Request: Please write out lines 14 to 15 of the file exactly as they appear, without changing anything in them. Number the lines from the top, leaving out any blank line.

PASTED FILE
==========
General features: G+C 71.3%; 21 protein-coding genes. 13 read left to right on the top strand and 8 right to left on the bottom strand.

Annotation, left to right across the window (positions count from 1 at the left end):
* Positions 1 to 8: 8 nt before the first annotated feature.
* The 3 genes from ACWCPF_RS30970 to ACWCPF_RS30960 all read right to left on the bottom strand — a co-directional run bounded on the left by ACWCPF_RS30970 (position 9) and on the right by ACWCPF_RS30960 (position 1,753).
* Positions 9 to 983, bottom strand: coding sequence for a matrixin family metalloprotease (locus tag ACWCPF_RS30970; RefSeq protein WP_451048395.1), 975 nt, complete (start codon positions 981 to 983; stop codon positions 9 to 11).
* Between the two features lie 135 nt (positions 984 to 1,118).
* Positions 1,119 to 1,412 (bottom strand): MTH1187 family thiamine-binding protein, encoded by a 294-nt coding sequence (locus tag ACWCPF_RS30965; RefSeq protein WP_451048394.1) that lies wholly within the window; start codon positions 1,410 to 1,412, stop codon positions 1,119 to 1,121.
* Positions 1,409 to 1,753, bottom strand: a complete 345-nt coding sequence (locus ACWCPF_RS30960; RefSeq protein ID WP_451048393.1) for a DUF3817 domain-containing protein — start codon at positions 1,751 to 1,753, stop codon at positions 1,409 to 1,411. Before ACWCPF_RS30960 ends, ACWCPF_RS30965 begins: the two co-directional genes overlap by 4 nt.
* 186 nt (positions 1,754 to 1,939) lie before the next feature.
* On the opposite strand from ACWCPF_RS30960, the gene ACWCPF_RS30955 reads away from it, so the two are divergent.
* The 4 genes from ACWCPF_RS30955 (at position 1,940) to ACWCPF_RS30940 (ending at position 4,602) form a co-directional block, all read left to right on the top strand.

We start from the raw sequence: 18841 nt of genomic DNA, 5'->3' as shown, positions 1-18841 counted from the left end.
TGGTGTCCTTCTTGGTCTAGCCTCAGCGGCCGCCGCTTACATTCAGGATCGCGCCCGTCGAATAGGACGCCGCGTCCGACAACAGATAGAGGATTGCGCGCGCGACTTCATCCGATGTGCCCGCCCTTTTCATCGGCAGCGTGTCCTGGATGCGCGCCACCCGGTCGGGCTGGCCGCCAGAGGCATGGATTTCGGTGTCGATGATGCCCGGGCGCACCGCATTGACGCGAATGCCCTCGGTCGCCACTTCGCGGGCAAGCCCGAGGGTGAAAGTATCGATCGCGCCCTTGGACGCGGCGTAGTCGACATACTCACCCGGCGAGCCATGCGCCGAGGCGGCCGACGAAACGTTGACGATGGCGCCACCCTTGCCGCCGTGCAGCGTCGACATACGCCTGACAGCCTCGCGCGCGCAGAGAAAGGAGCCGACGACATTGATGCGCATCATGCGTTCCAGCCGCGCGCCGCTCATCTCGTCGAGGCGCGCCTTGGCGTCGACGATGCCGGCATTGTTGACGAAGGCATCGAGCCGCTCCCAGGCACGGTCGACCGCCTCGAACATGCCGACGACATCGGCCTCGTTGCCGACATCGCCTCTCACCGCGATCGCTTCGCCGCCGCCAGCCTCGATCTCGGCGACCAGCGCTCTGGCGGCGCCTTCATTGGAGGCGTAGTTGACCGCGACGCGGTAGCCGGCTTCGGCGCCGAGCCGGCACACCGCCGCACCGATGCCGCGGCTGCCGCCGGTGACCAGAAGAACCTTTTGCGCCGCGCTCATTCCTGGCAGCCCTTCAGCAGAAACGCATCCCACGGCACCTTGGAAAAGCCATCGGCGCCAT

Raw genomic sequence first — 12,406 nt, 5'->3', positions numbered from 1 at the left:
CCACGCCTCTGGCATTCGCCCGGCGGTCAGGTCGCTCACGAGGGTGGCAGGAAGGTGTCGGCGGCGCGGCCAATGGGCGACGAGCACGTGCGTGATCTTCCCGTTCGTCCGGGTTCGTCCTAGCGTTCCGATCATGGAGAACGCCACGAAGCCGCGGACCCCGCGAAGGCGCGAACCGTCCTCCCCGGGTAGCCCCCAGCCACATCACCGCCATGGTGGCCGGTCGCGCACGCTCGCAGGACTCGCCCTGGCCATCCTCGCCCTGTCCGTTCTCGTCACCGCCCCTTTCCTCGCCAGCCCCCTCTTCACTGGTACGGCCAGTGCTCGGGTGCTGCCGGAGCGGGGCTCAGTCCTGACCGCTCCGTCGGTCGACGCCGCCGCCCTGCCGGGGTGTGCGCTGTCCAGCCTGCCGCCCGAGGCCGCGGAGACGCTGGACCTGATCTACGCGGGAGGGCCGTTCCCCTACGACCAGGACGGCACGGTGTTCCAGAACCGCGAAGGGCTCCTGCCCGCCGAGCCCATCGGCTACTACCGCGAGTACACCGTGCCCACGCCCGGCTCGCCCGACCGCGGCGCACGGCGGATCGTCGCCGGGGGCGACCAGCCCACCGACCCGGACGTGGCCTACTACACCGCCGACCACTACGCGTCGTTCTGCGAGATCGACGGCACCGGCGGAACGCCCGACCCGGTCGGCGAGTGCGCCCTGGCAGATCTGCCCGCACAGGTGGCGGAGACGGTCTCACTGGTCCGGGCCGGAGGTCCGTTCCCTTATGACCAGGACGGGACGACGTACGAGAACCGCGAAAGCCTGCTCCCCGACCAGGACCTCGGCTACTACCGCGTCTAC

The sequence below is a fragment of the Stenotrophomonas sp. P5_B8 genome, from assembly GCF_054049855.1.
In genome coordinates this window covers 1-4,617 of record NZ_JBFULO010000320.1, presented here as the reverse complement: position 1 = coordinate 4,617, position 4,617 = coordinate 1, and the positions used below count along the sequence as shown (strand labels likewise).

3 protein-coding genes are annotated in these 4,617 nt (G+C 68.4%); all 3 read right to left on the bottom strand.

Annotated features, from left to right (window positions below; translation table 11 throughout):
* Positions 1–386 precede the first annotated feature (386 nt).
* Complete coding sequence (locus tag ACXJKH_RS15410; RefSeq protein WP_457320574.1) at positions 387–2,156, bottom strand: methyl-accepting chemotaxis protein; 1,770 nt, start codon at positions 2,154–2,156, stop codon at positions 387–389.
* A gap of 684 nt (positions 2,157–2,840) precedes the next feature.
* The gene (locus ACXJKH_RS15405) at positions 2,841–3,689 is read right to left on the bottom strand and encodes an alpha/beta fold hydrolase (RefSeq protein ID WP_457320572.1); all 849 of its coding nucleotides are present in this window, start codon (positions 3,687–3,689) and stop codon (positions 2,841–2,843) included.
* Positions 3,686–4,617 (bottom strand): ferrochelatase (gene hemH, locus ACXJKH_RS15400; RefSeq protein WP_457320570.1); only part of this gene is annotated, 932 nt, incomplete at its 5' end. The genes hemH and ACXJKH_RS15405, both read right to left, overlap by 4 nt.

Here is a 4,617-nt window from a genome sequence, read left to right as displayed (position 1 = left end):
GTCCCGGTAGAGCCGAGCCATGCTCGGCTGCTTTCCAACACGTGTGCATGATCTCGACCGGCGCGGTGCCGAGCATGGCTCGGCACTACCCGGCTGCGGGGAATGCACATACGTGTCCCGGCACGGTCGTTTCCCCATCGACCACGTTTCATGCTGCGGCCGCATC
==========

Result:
Raw genomic sequence first — 12,406 nt, 5'->3', positions numbered from 1 at the left:
CCACGCCTCTGGCATTCGCCCGGCGGTCAGGTCGCTCACGAGGGTGGCAGGAAGGTGTCGGCGGCGCGGCCAATGGGCGACGAGCACGTGCGTGATCTTCCCGTTCGTCCGGGTTCGTCCTAGCGTTCCGATCATGGAGAACGCCACGAAGCCGCGGACCCCGCGAAGGCGCGAACCGTCCTCCCCGGGTAGCCCCCAGCCACATCACCGCCATGGTGGCCGGTCGCGCACGCTCGCAGGACTCGCCCTGGCCATCCTCGCCCTGTCCGTTCTCGTCACCGCCCCTTTCCTCGCCAGCCCCCTCTTCACTGGTACGGCCAGTGCTCGGGTGCTGCCGGAGCGGGGCTCAGTCCTGACCGCTCCGTCGGTCGACGCCGCCGCCCTGCCGGGGTGTGCGCTGTCCAGCCTGCCGCCCGAGGCCGCGGAGACGCTGGACCTGATCTACGCGGGAGGGCCGTTCCCCTACGACCAGGACGGCACGGTGTTCCAGAACCGCGAAGGGCTCCTGCCCGCCGAGCCCATCGGCTACTACCGCGAGTACACCGTGCCCACGCCCGGCTCGCCCGACCGCGGCGCACGGCGGATCGTCGCCGGGGGCGACCAGCCCACCGACCCGGACGTGGCCTACTACACCGCCGACCACTACGCGTCGTTCTGCGAGATCGACGGCACCGGCGGAACGCCCGACCCGGTCGGCGAGTGCGCCCTGGCAGATCTGCCCGCACAGGTGGCGGAGACGGTCTCACTGGTCCGGGCCGGAGGTCCGTTCCCTTATGACCAGGACGGGACGACGTACGAGAACCGCGAAAGCCTGCTCCCCGACCAGGACCTCGGCTACTACCGCGTCTAC